Housley’s Century Oak Winery: In Love with Lodi

As we would rapidly discover over the course of our visit to Lodi during Wine and Chocolates weekend, the problem with visiting wineries during an event that attracts over 5,000 people is that you rarely have intimate tasting experiences. (No, not that kind of intimate. Get your head out of the gutter!) So many people are swarming the wineries that it’s often difficult to even get close enough to the wine bar to get a tasting, let alone some good conversation.

Housley's Century Oak Winery

Mike really thought his hair looked better than that when we left the cottage

Fortunately, Housley’s Century Oak Winery wasn’t like that. Though it may have gotten swarmed late in the day, you can see from our photograph above that we got a little personal attention from the tasting room staff. We also got a few winemaking insights, including…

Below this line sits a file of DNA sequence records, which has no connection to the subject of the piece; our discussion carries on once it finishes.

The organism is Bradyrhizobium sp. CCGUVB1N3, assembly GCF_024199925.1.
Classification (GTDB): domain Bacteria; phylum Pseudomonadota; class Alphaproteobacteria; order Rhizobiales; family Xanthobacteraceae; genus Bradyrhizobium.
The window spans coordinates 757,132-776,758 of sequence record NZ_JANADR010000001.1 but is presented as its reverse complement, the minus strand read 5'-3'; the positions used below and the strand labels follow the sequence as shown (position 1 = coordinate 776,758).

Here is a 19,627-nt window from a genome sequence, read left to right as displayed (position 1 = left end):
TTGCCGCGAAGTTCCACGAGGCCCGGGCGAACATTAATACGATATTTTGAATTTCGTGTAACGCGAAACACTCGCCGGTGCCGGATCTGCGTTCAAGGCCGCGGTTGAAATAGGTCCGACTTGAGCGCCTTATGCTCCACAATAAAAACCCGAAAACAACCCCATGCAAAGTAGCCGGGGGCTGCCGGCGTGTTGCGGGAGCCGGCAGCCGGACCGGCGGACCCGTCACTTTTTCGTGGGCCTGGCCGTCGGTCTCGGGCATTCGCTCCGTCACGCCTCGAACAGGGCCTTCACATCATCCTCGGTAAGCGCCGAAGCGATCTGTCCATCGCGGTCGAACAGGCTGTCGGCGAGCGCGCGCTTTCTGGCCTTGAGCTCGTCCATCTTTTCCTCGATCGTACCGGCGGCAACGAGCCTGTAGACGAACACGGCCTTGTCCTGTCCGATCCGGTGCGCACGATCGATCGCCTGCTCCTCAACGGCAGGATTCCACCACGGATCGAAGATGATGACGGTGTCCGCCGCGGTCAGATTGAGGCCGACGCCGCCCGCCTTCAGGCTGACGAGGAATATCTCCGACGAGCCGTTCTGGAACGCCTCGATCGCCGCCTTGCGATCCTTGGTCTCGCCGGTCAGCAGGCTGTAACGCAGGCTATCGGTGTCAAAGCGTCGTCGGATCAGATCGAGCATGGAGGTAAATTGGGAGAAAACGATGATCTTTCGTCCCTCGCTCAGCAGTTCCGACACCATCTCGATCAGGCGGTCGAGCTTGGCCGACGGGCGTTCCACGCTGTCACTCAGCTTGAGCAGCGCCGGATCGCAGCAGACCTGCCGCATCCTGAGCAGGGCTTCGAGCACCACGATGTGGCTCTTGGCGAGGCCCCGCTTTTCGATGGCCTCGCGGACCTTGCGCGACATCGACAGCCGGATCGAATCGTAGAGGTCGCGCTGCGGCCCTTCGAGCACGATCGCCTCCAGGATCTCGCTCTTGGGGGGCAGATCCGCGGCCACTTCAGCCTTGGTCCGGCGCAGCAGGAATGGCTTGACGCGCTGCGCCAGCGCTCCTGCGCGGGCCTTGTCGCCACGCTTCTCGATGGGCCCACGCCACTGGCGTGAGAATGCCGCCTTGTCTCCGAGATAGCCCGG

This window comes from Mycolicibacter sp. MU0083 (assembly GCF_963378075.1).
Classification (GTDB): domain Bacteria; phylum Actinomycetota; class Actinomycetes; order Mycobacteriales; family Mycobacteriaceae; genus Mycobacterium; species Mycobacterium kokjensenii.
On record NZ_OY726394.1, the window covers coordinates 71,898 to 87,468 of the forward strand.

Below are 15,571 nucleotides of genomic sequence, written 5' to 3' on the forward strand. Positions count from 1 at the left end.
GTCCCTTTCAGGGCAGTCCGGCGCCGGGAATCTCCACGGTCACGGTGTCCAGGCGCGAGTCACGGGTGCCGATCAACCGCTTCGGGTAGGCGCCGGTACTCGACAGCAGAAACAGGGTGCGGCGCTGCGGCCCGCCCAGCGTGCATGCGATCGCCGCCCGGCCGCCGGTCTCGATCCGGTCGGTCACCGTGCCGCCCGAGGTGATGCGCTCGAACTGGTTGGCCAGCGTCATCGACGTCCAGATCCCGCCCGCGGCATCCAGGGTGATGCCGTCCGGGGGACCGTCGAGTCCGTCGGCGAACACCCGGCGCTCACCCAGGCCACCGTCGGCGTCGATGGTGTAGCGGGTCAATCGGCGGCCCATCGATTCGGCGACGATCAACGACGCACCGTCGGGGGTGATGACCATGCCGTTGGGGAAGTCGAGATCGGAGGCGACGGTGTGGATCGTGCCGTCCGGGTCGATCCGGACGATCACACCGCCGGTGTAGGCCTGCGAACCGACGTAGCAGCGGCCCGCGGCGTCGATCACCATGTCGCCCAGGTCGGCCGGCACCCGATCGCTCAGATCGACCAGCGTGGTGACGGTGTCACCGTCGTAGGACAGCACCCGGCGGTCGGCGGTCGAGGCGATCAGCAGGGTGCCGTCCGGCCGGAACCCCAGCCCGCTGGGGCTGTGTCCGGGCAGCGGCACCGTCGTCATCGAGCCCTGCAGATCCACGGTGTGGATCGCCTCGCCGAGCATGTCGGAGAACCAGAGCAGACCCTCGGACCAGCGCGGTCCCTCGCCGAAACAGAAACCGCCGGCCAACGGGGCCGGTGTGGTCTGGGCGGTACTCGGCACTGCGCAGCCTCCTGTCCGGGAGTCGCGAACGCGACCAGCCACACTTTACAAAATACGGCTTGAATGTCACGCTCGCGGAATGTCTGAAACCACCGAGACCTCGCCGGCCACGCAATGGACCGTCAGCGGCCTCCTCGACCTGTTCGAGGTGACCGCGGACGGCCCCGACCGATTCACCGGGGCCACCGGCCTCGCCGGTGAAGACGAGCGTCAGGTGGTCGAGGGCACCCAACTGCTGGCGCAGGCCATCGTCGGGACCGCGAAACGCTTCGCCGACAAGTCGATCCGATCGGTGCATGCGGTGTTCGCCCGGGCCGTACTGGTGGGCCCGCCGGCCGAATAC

2009 Chardonnay: “Chardonnay is a bitch,” our tasting room staffer said, then hastily apologized to the women in the group. As we sipped this lemony-smelling, textural, salted-grapefruit wine, he went on to explain that chardonnay is a very sensitive grape, likely to fail if it’s too wet, dry, sunny, cloudy, cold or warm. Sounds like the ficus we adopted from the trash area, but I digress.

2008 Zinfandel: “This is not a massive zin,” he said as he poured it to us. It’s true. The scent made me think of what a wine air freshener would smell like. As I tasted it, I detected delicate tannins and mellow fruit, with an almost tequila finish.

2006 Cabernet Sauvignon: Every member of the party said “mmmm” as we smelled this one. It had a very fruity nose, which made the flavor all the more surprising to me. You could really taste the grape skins in this one, more than I generally prefer.

2006 Adam Cabernet Sauvignon: This wine was a mix of the Reserve and Estate Cab. It smelled of caramel and fruit and had a strong overlay of oak on the tongue.

2008 Cabernet Sauvignon: This wine has medalled at every competition it’s been entered in. For our purposes, it was also a medal, as it was a Mokelumne River appellation wine, making it the second appellation we tasted on the trip. (Hooray!)

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